Wrap up in that bear fur, Jon Snow: Winter is coming and this year it’s going to be a lot less friendly than it was last year. The federal government says American households are going to use more heating fuel this winter than last year because temperatures are going to actually be cold, instead of the balmy weather much of the country experienced last year. Makes sense.
The Energy Information Administration says natural gas heating demand this winter will be up by almost 14% this season, heating oil up 17%, electricity up 8% and propane will rise by 17% for October through March. It still isn’t going to be much of a frigid season, however — just colder than last year.
Demand will be higher than last year but our actual consumption of heating fuels will likely be less than the five-year average for all the major fuels besides heating oil.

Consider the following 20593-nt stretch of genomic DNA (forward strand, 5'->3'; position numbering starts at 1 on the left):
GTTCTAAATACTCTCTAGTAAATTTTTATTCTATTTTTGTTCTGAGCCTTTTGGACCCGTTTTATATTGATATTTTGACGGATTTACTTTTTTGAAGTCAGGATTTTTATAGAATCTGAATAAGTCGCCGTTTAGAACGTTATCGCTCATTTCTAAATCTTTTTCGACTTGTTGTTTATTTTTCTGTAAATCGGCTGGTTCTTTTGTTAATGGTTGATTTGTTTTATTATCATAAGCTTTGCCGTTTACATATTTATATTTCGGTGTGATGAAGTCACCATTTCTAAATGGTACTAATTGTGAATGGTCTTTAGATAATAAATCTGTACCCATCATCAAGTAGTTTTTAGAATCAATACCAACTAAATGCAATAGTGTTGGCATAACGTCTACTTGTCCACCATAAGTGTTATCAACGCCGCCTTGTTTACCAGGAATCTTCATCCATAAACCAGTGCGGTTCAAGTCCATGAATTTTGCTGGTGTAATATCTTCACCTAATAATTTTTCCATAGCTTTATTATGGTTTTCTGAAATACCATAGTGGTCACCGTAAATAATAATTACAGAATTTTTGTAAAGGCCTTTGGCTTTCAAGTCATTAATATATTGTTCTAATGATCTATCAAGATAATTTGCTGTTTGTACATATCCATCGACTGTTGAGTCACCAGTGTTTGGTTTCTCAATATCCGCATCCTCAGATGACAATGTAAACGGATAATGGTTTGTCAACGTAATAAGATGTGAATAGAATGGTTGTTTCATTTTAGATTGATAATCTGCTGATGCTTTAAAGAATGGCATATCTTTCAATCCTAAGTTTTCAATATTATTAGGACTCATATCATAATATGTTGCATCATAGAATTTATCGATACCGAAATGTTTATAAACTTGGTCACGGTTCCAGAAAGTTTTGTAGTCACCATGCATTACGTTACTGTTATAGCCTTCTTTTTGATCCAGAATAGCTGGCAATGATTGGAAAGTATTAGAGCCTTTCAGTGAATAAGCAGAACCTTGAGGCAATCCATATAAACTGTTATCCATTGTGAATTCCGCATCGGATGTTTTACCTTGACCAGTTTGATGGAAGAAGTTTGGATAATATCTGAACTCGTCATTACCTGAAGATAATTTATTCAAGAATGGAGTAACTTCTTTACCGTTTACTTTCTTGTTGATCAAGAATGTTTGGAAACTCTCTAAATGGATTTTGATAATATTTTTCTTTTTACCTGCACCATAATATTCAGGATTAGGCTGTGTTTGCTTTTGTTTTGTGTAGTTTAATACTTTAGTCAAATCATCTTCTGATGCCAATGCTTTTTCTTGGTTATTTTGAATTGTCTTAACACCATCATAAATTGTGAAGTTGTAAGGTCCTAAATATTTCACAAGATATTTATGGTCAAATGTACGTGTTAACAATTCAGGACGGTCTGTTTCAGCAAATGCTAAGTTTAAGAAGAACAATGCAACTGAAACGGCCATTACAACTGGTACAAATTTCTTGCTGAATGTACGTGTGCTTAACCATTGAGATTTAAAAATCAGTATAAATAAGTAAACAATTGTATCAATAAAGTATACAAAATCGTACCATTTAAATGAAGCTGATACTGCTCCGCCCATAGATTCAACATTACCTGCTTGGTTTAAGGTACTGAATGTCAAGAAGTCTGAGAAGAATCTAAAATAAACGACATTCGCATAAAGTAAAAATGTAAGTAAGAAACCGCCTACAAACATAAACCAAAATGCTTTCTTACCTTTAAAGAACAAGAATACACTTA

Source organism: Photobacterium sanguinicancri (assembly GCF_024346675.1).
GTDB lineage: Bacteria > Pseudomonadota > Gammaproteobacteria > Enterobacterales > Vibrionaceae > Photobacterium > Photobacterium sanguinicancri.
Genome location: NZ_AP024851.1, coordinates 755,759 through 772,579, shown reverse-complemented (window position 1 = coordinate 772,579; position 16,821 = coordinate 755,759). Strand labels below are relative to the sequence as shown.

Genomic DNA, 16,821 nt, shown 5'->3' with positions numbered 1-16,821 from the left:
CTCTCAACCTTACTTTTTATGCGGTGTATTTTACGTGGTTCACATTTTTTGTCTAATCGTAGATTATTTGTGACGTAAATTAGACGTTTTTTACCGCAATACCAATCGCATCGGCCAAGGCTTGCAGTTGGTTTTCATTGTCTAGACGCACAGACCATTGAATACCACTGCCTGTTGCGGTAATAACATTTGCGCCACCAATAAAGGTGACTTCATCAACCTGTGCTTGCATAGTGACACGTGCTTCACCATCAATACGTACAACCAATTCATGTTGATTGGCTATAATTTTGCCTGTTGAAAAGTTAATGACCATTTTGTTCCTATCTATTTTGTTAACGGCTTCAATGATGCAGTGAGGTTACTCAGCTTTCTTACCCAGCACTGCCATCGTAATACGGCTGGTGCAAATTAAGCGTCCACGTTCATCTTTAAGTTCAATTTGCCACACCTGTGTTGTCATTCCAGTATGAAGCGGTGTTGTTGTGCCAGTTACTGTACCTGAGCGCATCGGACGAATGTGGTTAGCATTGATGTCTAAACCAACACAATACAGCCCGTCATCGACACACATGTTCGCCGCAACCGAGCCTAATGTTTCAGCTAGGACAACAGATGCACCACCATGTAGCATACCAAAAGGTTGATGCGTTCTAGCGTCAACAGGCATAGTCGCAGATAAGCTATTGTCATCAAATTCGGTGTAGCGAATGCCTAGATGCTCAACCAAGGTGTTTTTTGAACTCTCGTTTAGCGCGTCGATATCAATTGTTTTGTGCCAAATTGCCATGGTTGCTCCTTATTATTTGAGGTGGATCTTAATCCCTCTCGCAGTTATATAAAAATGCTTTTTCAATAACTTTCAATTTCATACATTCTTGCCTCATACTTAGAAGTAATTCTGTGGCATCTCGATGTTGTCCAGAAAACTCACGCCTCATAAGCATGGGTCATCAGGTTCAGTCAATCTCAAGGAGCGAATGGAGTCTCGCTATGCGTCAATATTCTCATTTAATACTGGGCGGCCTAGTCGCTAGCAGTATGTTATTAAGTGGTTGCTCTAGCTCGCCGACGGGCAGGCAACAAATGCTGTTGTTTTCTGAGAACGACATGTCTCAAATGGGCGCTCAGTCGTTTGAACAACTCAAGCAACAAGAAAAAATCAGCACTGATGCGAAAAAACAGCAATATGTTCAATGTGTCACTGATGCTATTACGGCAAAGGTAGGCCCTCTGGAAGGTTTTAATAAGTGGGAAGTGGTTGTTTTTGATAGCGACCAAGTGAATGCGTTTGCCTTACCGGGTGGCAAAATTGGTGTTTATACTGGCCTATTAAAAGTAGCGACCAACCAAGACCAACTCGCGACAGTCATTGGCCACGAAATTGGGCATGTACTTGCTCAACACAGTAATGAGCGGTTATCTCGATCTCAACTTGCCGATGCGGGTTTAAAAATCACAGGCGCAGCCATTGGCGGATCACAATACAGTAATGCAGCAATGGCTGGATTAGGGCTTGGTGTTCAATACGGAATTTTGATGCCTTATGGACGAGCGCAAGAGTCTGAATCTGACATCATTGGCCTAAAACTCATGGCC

The days we’ll need to heat our homes will be more numerous east of the Rocky Mountains compared with last winter, as the National Oceanic and Atmospheric Administration forecasts that we’ll need to turn the heat on 20% to 27% more days this time around.
We’ve got plenty of fuels on hand for the occasion, adds the EIA, with natural gas as the most popular way to heat almost half of U.S. households.
You know what this means? Plenty of headlines on your local news network warning about things like “CAUGHT IN COLD CLUTCHES!” or “SNOWTOBER RETURNS!” or “[INSERT SNOW/COLD WEATHER PUN DESIGNED TO FREAK YOU OUT HERE]!”